Flying Rod sighting, explainable. Yet coincidence played its part

Flying rods. Seen over the city.



Something new

I have created a new website many of you may find of interest.

Bringing together many of the aspects I have been involved with. Theres a large number of articles that have been published in various places so wanted to bring them together as they are of different aspects not of the just unexplained. Being a filmmaker, writer and graphic designer. Feel free to take a look and subscribe.


Be rational with confidence

There is much to say about the role of skepticism and rational thinking especially in the realm of the paranormal – much has been said already.  So we won’t discuss that here other than to say if we believe everything we are told and take everything at face value the rabbit hole you would find yourself in would be vast and in-orderable. I do enjoy exploring the rabbit hole, hence the radio show title “Rabbit Hole That Is Reality” making clear explanation of what is verifiable, true and what is speculation and ponderings.

Hayley, not that she knows (until now) gave me food for thought and added confidence. As some of my own journey mirrors what directions she has took. I too once believed in the paranormal, part of an investigation team doing the usual fallacies. Figure in hindsight it was as I hungered for information and assimilated much. I do not “want” to a ghost buster as it were, like Egon or Ray more curiousity, as to alleged experiences others were having. Seeing unexplained reports and cases since quite young, I wanted in. It is when you start to look at why do we do this? What does this actually tell us? and my personal favourite – Why are we sitting around in the dark?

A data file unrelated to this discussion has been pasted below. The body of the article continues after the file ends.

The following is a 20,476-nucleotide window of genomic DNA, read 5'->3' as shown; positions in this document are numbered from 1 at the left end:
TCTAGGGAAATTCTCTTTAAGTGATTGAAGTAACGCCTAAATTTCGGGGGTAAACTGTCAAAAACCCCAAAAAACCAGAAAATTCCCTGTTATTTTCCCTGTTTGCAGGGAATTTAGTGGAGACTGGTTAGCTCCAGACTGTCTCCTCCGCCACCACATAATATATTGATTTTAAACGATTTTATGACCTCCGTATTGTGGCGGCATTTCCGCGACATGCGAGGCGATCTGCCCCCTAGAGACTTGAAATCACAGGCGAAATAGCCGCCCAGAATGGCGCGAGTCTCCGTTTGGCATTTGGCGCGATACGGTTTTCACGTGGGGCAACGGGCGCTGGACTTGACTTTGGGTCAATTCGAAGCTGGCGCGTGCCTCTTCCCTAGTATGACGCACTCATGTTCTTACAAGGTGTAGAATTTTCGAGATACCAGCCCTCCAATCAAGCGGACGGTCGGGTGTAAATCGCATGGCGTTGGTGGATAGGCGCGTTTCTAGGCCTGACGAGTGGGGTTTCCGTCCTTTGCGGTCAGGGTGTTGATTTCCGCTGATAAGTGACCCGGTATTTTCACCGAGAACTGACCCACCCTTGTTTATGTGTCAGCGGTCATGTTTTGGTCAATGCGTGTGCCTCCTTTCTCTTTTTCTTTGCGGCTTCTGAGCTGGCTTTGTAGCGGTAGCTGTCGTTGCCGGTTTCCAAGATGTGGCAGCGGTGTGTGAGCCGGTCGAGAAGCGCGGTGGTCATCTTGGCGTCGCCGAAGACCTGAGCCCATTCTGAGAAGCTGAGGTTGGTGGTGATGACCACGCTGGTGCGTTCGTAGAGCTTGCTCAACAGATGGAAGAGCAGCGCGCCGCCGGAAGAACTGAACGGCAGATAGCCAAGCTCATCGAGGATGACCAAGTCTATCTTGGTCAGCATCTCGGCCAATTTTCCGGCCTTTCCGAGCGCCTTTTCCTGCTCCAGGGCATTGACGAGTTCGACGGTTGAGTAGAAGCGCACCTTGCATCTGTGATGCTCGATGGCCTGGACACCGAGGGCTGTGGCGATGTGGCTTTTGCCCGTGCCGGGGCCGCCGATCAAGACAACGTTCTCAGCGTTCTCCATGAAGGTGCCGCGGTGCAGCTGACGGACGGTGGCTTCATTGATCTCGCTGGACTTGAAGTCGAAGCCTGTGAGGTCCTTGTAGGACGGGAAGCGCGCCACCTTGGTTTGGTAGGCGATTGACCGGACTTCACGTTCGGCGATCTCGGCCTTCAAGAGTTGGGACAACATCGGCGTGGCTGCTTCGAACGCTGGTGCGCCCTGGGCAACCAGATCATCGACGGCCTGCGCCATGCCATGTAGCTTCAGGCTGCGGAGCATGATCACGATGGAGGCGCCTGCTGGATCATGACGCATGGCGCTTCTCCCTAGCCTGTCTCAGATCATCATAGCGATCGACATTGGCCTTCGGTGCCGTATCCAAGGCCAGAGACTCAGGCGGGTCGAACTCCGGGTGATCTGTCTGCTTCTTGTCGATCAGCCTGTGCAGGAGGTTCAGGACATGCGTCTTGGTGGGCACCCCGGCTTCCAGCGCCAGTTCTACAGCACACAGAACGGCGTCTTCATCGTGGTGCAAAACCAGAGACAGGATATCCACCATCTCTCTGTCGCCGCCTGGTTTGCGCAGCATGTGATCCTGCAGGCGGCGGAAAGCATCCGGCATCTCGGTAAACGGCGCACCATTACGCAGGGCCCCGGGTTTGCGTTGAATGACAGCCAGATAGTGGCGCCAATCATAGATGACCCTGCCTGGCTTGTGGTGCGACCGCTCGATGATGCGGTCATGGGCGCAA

Concerns over inexperienced people taking their “belief” about aspects of the paranormal into other peoples homes. Further raised 10-fold when a member of the “team” I was engaging with in 2007, was in court on charges of hebephilia towards a young teenage boy.

There were so many rich sources of knowledge, alleged gurus providing insight and demonstrating facets to learn. What I learned over time was “the art of the con”.

Finding others who also questioned what others accepted at blind faith, gave me greater confidence to ask further questions. Hayley was one the first I encountered personally who I was able speak to on White Noise Paranormal Radio in 2007-2009 during an interview by Jason Day. Have never looked back, I still have a hands on anthropological sense to approach the paranormal subjects that hold an interest. As like Victorian machines to “see” how they work from the inside out to deeper understand them.

Tuesday evening dashing from a press media review of Tom Midnight Gardenal at the theatre I hightailed across city over to Castle Rock Canalhouse to catch Hayley mid-presentation at the Skeptics in the pub meeting.